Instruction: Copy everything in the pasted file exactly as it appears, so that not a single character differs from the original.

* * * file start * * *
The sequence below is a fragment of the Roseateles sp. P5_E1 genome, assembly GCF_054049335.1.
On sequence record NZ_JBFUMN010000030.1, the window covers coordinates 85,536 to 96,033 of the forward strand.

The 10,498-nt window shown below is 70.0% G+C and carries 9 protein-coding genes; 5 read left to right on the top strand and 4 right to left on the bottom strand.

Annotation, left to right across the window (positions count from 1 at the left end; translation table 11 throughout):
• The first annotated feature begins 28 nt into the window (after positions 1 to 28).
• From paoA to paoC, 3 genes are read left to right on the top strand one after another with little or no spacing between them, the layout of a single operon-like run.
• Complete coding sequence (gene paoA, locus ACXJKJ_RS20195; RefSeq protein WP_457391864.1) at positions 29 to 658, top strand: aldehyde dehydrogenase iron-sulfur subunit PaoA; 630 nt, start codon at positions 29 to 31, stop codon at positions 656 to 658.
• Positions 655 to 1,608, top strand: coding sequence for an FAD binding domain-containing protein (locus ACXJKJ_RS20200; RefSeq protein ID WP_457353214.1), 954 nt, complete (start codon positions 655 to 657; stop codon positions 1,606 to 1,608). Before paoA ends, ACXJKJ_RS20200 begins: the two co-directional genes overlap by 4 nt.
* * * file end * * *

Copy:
The sequence below is a fragment of the Roseateles sp. P5_E1 genome, assembly GCF_054049335.1.
On sequence record NZ_JBFUMN010000030.1, the window covers coordinates 85,536 to 96,033 of the forward strand.

The 10,498-nt window shown below is 70.0% G+C and carries 9 protein-coding genes; 5 read left to right on the top strand and 4 right to left on the bottom strand.

Annotation, left to right across the window (positions count from 1 at the left end; translation table 11 throughout):
• The first annotated feature begins 28 nt into the window (after positions 1 to 28).
• From paoA to paoC, 3 genes are read left to right on the top strand one after another with little or no spacing between them, the layout of a single operon-like run.
• Complete coding sequence (gene paoA, locus ACXJKJ_RS20195; RefSeq protein WP_457391864.1) at positions 29 to 658, top strand: aldehyde dehydrogenase iron-sulfur subunit PaoA; 630 nt, start codon at positions 29 to 31, stop codon at positions 656 to 658.
• Positions 655 to 1,608, top strand: coding sequence for an FAD binding domain-containing protein (locus ACXJKJ_RS20200; RefSeq protein ID WP_457353214.1), 954 nt, complete (start codon positions 655 to 657; stop codon positions 1,606 to 1,608). Before paoA ends, ACXJKJ_RS20200 begins: the two co-directional genes overlap by 4 nt.